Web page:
Sounding Out returns to the wintry North

26 02 2017

Traveling to a short retreat in a secluded and wild area in the North of England, i stopped at a wonderful site i had visited before. Christ the Consoler church in Newby is quite a unique space of impressive presence. The architecture is both grand and intimate as it is a commissioned church on private grounds.

The acoustics are similarly subtle and elevating at the same time. The feel of the place and its sonic quality provide a very interesting balance to my playing. The space requires the usual reverence inspired by the religious sites i have explored, and yet, its private, quiet and somehow isolated quality provides a sense of freedom and adventurous exploration.

So on that day, my playing was similarly balanced between the soulful melodic approach that sacred architecture often inspire, but also featured contemporary angular aspects of my recent research which has started to come through in a more marked way. In a recent article, i have presented a series of simple composition ideas that act like a springboard for my explorations in symmetry. I am now starting to witness how this latter approach is blending with a melodic sensitivity.

This is good progress, and hope to see the technique develop into a smoother method for improvising narratives, free from predictable harmonic movements. At least, this is the aim, and i do play in this freeflow way most of the time. But right now, my fingers are particularly focused on trying things out. I just can’t wait for the time the exercises have sunk in (and the new approach to harmony is finally memorised – which takes a looooong time), and i finally can step away from the practice into a proper freedom of narrative development.


This is really exciting for me as i am developing a sound i like, with a coherent method, achieving freedom of creativity, all without falling into the pit of predictability, the usual jazz clichés and patterns, or going through the motions of playing changes, as is often heard. So the aim remains the quite lofty method of freely developing coherent melodic and harmonic narratives in improvisation.

And my experience of Newby Church was inspiring enough to trigger this modality of playing. The space was allowing for both contemplative moments and free flowing sections. The reverb was rich yet subtle, grand yet intimate, and in the flux of sound that traveled the spiritual space, i could place both fast and slow, single pointed melody and harmonic play, abstract and structured approaches. A well balanced session, and a very liberating experience.

So it was only fitting to once again return to the use of water footage i have filmed recently and use the metaphorical association of waves which when combined create complex forms. Obviously, this applies to both sound and water; and the video acts as a metaphor as it puts both together in a random way, forcing the mind to make associations. And of course, synchronous movements inevitably happen.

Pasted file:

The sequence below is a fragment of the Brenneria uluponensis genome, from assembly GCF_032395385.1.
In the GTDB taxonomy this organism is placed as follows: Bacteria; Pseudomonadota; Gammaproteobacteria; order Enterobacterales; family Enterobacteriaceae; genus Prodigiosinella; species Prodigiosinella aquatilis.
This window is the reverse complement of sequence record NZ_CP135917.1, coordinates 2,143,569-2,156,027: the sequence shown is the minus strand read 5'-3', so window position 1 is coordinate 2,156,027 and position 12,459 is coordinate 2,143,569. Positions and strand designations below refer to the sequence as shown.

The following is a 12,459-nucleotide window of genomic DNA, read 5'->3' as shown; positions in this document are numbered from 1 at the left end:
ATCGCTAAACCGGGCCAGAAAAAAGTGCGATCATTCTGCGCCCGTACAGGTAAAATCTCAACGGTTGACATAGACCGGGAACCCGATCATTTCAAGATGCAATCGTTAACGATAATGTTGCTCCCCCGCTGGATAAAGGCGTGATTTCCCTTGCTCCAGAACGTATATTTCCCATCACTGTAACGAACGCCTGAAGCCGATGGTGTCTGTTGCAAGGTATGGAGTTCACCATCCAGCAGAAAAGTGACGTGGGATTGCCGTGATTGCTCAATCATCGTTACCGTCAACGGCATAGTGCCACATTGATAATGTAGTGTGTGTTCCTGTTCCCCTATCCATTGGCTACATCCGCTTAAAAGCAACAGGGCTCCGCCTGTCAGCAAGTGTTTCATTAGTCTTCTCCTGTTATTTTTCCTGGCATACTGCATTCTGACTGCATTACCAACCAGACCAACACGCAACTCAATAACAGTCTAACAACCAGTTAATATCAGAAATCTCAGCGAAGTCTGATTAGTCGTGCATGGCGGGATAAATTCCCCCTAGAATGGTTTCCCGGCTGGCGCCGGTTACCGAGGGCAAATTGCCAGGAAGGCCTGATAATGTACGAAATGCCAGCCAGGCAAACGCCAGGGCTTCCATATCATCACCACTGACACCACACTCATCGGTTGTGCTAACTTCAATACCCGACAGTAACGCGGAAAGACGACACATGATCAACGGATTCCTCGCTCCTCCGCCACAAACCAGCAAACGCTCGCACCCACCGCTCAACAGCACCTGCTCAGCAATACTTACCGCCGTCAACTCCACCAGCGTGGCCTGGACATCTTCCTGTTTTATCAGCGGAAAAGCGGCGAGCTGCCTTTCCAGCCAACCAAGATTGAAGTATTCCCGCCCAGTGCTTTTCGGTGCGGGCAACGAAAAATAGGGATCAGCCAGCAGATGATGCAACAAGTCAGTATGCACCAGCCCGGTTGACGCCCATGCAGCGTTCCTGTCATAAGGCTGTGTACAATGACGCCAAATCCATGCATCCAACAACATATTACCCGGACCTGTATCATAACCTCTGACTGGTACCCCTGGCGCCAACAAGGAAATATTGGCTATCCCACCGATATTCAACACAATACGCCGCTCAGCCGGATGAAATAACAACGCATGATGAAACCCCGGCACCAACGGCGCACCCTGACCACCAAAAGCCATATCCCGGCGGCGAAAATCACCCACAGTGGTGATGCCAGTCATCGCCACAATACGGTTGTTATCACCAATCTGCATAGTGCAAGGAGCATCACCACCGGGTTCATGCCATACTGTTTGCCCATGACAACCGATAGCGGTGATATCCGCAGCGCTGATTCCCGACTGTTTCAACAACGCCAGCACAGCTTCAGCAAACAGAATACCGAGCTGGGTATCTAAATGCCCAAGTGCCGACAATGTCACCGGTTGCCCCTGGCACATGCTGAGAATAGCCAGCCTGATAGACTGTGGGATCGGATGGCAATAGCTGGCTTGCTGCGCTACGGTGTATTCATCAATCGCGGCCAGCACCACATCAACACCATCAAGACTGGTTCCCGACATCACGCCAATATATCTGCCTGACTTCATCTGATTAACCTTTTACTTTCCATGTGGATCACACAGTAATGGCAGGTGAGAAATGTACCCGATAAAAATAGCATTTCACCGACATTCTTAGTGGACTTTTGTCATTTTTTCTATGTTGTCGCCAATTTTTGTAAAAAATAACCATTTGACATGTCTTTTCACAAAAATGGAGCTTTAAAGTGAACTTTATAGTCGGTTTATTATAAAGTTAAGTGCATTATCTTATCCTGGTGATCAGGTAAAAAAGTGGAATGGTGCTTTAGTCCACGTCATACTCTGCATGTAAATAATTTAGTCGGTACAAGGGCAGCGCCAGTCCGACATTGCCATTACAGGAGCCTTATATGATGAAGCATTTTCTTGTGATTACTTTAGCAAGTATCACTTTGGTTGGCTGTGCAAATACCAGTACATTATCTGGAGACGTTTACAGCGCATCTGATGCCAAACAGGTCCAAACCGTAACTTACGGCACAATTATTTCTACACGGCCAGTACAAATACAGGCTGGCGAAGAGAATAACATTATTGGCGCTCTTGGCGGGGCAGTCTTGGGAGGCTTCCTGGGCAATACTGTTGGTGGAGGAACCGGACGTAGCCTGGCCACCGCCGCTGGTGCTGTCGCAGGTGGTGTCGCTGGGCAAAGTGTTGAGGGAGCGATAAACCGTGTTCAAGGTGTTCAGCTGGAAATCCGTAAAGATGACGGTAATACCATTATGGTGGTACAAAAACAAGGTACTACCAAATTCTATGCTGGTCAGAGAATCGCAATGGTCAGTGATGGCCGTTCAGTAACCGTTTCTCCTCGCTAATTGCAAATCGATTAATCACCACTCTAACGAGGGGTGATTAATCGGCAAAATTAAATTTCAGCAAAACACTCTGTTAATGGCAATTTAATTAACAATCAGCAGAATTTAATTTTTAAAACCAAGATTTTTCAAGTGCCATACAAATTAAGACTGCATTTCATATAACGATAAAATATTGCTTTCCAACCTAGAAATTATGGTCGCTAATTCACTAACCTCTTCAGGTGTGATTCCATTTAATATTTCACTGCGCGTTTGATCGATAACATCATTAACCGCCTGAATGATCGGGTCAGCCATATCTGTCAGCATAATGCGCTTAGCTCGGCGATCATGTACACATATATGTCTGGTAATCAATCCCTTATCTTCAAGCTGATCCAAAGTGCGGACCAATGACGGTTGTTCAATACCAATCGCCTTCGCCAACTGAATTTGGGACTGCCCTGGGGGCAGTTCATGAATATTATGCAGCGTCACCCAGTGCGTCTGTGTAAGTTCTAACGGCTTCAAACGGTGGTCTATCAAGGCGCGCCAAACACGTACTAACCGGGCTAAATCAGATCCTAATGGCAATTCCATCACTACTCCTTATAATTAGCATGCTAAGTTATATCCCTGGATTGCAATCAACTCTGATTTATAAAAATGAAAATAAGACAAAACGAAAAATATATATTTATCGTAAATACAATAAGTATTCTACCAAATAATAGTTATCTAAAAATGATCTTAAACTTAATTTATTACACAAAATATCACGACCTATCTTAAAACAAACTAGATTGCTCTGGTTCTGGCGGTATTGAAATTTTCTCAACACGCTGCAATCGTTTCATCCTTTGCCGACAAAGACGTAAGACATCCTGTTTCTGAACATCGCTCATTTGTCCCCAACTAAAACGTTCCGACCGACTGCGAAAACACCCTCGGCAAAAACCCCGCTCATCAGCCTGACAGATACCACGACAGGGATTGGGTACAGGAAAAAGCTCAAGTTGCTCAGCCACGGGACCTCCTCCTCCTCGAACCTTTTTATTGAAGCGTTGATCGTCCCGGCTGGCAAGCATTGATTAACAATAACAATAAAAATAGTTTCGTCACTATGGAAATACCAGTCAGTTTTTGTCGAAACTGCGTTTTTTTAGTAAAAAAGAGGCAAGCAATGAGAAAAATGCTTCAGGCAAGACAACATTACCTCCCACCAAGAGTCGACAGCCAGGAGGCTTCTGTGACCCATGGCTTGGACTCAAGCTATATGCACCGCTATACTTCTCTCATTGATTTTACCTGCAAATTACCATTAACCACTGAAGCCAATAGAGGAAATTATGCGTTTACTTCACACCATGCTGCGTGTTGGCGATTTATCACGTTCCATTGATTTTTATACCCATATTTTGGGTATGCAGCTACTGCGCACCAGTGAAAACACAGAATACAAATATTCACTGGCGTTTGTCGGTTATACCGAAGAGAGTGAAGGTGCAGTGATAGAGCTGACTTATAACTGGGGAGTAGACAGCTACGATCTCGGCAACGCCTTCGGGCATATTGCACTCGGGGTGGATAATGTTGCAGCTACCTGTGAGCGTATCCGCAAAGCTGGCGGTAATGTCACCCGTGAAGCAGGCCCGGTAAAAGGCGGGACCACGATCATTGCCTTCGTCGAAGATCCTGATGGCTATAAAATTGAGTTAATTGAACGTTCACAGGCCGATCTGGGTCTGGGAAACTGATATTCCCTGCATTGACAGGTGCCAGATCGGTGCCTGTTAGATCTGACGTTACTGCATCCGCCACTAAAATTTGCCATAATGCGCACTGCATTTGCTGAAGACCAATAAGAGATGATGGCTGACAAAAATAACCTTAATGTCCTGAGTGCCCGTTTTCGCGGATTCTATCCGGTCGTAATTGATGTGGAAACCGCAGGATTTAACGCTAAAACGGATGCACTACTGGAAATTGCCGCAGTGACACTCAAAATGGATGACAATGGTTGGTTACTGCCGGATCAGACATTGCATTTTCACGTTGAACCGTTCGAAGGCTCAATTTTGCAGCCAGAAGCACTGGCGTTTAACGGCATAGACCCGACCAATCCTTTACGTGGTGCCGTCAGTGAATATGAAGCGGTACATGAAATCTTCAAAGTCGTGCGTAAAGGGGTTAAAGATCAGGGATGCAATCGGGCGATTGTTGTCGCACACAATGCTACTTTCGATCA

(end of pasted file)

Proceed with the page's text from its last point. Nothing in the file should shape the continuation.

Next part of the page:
At times, the video montage looks like sound and inspiration are crashing and flowing across the space, through me and my instrument. This exactly how such experiences feel to me. So the juxtaposition of the video clips live in the performance space with water abstraction works perfectly.


By now, and having read the previous presentation, the theme that runs through the titles of this triptych will become quite clear a reference to Foucault’s most inspiring work “Les Mots et les Choses” (transl as the Order of Things), with the added layer of meaning taken from the buddhist understanding that forms are empty and therefore highlighting the irony of obsessive taxonomy of empty forms, projected meaning of the modern technological world. Indeed, attachment to forms lead to suffering or rather unsatisfactoriness (dukkha) in the understanding that there is chaos inherent in all compounded things. This association hints for me at the cultural drift towards decorporated abstract thought, symbolism and the virtual, and the dissociation from the experience of reality which starts with Language and a propensity for projection.

Now that i have thrown together Foucault, Saussure, Walter Benjamin, Lacan and Freud all into the same bagful of buddhist teachings, just in the space of one paragraph, let us get literal and on a lighter note. Presenting the light filled Church of Christ the Consoler and musical notes and sounds that it inspired…







as usual you can hear the full audio:

the order of things
alto saxophone, 04 feb 2017
newby church, christ the consoler






contemplating circles
alto saxophone, 04 feb 2017
newby church, christ the consoler







Vipassana as taught by The Mahasi Sayadaw of Burma

26 02 2017

Buddhism now

by Bhante Bodhidhamma

Observing the Breath at the Abdomen

Buddha Rupa Cambodia Photo: ©  Janet NovakWe observe the breath, or rather the sensations caused by breathing, in order to bring a moment-to-moment concentration. This calms the heart-mind because it is a neutral object. There are various places where people feel the sensations of breathing more acutely—at the nostrils or upper lip, at the rising and falling of the chest, and in the abdomen. All of these places are valid in terms of vipassana meditation. The Mahasi, however, favoured the abdomen as a place of observation.

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